★★★ out of ★★★★
Stephen King created an instant masterpiece in his epic 1986 novel It. The characters and evil clown, Pennywise, were so well-written it’s unexpected that a film can capture that magic.
This was proven by the admirable effort that was the 1990 miniseries. While the acting was good, the story dragged, the effects were cheesy and the TV restrictions meant it couldn’t capture the gore. Lucky for us, the 2017 adaptation takes the original story, makes it its own, and delivers a scary and fun film.
It/Pennywise as a character taps into something simple; scary clowns are scary. But he/she/it is something more complex and frightening. It manifests into the thing that scares you the most. It’s not even a clown, that’s just the shape it assumes until it’s ready to attack. It knows your psyche and exploits your weaknesses. Bill Skarsgard as the title character gives us a brilliant Pennywise who is both childlike and predatory at the same time.
Skarsgard is equally matched by a group of child actors who live up to their novel namesakes. Stuttering Bill (Jaeden Lieberher) leads a group of kids known as The Losers in facing “It.” He’s the heart of the film and the central character who deals with the most loss and hurt. Ben Hanscom (Jeremy Ray Taylor) plays the overweight kid whose sensitivity and smarts are that of a person twice his age. Bev Marsh (Sophia Lillis) is the badass girl from the wrong side of the tracks who doesn’t care what you think of her. She deals with most problematic home life. Richie Tozier (Finn Wolfhard) is a motormouthed smart alec who plays much of the film’s comic relief. Mike Hanlon (Chosen Jacobs) is the “everyman”, the character we can all relate to. And last, but definitely not least, is Eddie Kaspbrak (Jack Dylan Grazer, who is starring in the new CBS sitcom Me, Myself & I) is a hypochondriac with the second biggest personality in the film (second only to Pennywise).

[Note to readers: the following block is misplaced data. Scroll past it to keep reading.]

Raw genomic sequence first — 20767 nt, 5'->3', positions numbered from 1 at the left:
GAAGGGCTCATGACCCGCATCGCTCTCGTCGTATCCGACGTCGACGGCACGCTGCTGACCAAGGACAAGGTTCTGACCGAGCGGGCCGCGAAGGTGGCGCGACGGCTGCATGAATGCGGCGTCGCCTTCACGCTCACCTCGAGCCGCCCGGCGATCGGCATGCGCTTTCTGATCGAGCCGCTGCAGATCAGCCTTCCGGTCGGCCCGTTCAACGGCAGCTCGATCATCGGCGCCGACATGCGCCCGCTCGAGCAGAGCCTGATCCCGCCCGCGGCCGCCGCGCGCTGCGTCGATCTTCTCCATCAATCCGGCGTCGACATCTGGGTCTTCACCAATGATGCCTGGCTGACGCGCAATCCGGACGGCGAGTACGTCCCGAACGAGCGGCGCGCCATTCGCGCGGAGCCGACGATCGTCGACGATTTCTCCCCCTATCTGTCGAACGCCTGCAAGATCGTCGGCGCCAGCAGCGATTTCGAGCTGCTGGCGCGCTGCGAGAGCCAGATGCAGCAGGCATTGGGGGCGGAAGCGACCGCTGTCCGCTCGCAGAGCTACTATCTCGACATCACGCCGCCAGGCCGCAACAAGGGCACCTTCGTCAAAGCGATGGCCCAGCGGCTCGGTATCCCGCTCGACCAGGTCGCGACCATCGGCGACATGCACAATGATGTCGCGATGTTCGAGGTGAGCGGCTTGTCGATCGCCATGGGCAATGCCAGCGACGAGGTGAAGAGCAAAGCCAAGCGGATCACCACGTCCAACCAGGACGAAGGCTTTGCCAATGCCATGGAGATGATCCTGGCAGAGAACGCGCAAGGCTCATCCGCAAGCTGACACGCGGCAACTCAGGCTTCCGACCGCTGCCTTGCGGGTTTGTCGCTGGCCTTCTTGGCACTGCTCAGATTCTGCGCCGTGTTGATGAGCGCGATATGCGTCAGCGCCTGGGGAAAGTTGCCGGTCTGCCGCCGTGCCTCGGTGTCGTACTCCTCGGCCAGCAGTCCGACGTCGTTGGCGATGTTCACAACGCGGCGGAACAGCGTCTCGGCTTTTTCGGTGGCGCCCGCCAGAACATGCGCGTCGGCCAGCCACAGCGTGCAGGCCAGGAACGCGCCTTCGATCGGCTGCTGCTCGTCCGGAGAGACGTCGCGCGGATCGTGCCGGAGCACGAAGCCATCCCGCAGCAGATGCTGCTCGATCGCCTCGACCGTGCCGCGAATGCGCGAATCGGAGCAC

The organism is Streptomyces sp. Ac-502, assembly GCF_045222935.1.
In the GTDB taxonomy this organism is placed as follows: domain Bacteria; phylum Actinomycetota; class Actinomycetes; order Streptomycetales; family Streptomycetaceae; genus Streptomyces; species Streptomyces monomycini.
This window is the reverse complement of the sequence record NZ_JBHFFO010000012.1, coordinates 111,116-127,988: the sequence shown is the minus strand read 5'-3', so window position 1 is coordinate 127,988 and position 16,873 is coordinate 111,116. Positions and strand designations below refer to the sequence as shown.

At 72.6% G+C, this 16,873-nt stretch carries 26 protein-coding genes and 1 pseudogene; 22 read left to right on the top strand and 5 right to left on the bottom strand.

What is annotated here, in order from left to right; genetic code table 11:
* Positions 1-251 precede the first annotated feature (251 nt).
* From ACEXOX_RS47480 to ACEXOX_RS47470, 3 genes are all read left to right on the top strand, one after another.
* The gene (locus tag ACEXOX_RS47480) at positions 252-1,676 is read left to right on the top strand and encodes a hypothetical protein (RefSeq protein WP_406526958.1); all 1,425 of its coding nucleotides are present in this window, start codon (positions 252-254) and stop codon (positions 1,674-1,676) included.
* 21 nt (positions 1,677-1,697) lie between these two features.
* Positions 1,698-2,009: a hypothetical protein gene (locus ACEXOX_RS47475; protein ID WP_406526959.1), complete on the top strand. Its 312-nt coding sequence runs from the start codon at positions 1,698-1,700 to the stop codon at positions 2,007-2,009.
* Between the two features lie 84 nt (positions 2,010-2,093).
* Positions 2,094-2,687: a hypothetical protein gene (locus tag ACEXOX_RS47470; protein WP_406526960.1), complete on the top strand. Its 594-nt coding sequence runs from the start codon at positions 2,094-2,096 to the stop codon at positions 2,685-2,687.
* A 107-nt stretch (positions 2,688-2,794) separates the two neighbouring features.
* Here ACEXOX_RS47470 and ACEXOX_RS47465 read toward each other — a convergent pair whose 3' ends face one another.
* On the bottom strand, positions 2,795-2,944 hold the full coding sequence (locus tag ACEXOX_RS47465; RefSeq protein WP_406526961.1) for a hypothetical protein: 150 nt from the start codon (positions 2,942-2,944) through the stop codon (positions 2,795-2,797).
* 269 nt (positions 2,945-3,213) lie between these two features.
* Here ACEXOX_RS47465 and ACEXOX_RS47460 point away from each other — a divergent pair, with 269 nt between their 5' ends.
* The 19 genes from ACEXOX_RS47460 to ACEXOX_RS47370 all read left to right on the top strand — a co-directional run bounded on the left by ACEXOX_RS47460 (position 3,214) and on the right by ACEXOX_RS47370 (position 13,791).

The two strongest actors of the group are Grazer and Wolfhard. Wolfhard, who you may know from Netflix’s Stranger Things, at this point is already an established actor who’s perfectly cast for the role. He’s a lovable big mouth that’s reminiscent of that kid in class your teacher hates but secretly finds hilarious.
Grazer is currently relatively unknown but he steals every scene he’s in while bringing genuineness to his neurotic character.
While the movie is awesome it’s not without weakness. It’s frustrating how much they diminish the character of Mike Hanlon. In the novel, he’s basically the historian for all things in their town. In the film, he has few lines and he’s barely a part of the central group.
As the only person of color in the film, this is an issue. Also, the first kill in the movie almost completely ruins the film. Its pacing is off and it looks unrealistic. Thankfully, It redeems itself in scenes following the initial death.
The movie is already so well-received that there’s a sequel in the works. This time, our leads will be played by adults in their late 30’s or early 40’s. It’s assumed they will take on the evil clown once again for another showdown. If it’s half as entertaining as It 2017, we are in for a treat.
The Good: Entertaining, scary and unpredictable. The horror sequences are visually stunning and totally freaky. It lives up to the hype.
The Bad: Some fake looking effects can make suspending the disbelief a little bit more difficult. Also, there are some editing issues with Pennywise’s voice in post-production matching with what’s on screen.
Final Word: One of the best horror movies of the last decade, and possibly one of the best Stephen King adaptations ever.